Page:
Filled 5 October 2011, bottled 29 November 2014, unpeated spirit matured in a 40 litre ex-oloroso sherry cask.
Nose: Butterscotch, a lot of butterscotch. A little roasted grain. With water, rubber appears on the nose as well; warm car tyres. And a hint of black pepper.
Palate: Burnt rubber, garden hose and a faint whiff of toffee. it’s all less intense with water, but the impression of chewing a garden hose lingers.
Comments: WAY too much cask influence, for my palate. I’d MUCH rather have the adolescent congenners of the bourbon cask variety. It’s interesting to taste this, especially in contrast with the other, as it’s a text book example of cask influence making all the difference, but unfortunately it’s not a drinkable dram.
Nose: Toffee with a hint of mint. Dry oak and vanilla. With water it develops raisins and baked apples, but the vanilla gets a somewhat rotten side note.
Palate: Too much oak? After only 13 years that’s actually kind of impressive. Oak, varnish, slightly rotten wood. With water it develops some bitterness, which for once is a good thing as it kills off the note of decay.
Comments: I’m ambivalent, but land on “No”. Too much cask and it’s also all over the place and tastes different for every sip.
Comments: Not nice. The nose is ok, but faint and not very exciting, and the palate is simply off-putting. I poured most of my dram down the drain, and passed the bottle to Arve, who drank a couple of drams while enjoying a pipe. However, once the pipe was done and he had a sip, he discovered just how horrid the whisky really was, and stopped drinking. The conclusion, therefore: Dinkable with a pipe (a cigar probably works as well), but generally not drinkable.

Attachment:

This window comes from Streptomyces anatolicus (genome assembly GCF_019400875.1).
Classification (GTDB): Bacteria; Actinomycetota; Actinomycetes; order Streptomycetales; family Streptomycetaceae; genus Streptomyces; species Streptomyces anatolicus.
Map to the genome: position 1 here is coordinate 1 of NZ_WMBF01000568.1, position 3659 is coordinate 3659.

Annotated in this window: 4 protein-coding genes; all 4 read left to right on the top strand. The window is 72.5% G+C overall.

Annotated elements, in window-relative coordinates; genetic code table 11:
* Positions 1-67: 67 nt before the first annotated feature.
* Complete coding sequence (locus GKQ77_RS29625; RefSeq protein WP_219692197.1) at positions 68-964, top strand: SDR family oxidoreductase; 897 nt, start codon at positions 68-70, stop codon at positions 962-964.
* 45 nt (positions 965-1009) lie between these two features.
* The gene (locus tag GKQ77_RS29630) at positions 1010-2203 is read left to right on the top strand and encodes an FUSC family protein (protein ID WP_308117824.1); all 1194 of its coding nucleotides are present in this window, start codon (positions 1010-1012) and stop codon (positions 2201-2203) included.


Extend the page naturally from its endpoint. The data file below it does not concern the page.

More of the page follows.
Nose: Butterscotch and rubber. With water I get rather rubbery “Hubba Bubba” (chewing gum brand) with liquorice flavour.
Palate: Rubber. You know those balloons you can hardly bear to inflate because they taste harshly of rubber. Water does very little to help.
Comments: Undrinkable. With enough water the rubber is sufficiently diluted both on the nose and the tast that I could finish it, but since nothing else shows up to take its place I’m left with water with a vaguely rubbery taste and a hint of alchocol and it’s not worth it.
Tomorrow, 28 September 2013, it’s open day at Fary Lochan, and the Danish distillery releases its first whisky. The very first bottle will be auctioned off, and stock holders have been able to pre-order. At 1500 DKK for 50 cl the whisky had better deliver…
We visited Fary Lochan in 2011. At that point they sold newmake and bottles with newmake and an added bit of charred Danish oak. The theory was that the spirit would mature in the bottle. The mini-stave is of a size calculated to the proportion of exposure in a cask, but the destillery manager, Jens-Erik Jørgensen, said that they had noticed that the “maturation” was much quicker than expected and they expected that the “whisky” would reach its peak some time during 2013 or 2014. We decanted 20 cl from our bottle before the summer, and we’re planning to decant another 10 or 20 before the end of the year. The dram I’m tasting tonight is from the bottle cotaining the “stave”.
Nose: Newmake, a little paint stripper. Water brings out spice and tart apples, but the paint stripper remains.
Palate: Weird. Newmake with oakiness. It tastes a bit like newly varnished wooden floors (not that I’ve actually tried to eat a newly varnished floor, mind you). Water releases a hint of spice.
Comments: The nose is just horrible. The palate is a little better, even if I’m sticking to the varnished floors. It also appears rather unbalanced, the wood is not well integrated with the spirit.
I remember the “clean” newmake as pretty good, so my conclusion is that though the idea of a stave in the bottle is an entertaining one, it does not work the way it was intended. We’ve got a bottle of the untarnished (I almost wrote “unvarnished”) newmake as well, but it’s in the cupboard that’s so child-proofed even we can’t open it (well, not without undoing the child-prrofing permanently). But once I can get at it I’ll write notes, and perhaps revisit this, too. We’ll put off decanting any more, I think, at this stage it’s not worth keeping.